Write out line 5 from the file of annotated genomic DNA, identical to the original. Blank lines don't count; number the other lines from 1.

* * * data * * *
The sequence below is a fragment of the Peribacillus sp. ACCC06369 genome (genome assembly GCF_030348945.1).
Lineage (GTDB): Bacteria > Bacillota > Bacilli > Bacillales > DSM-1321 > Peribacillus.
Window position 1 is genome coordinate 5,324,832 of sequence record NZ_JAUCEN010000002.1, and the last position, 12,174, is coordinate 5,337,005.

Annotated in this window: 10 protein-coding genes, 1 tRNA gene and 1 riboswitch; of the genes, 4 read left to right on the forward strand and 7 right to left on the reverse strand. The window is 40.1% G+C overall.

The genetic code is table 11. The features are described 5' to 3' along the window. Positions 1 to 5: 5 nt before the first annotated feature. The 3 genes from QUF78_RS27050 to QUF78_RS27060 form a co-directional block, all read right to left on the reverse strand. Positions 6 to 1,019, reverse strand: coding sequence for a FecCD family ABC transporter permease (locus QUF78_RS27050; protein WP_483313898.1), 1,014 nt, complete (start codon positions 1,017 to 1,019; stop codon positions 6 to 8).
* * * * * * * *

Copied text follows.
The genetic code is table 11. The features are described 5' to 3' along the window. Positions 1 to 5: 5 nt before the first annotated feature. The 3 genes from QUF78_RS27050 to QUF78_RS27060 form a co-directional block, all read right to left on the reverse strand. Positions 6 to 1,019, reverse strand: coding sequence for a FecCD family ABC transporter permease (locus QUF78_RS27050; protein WP_483313898.1), 1,014 nt, complete (start codon positions 1,017 to 1,019; stop codon positions 6 to 8).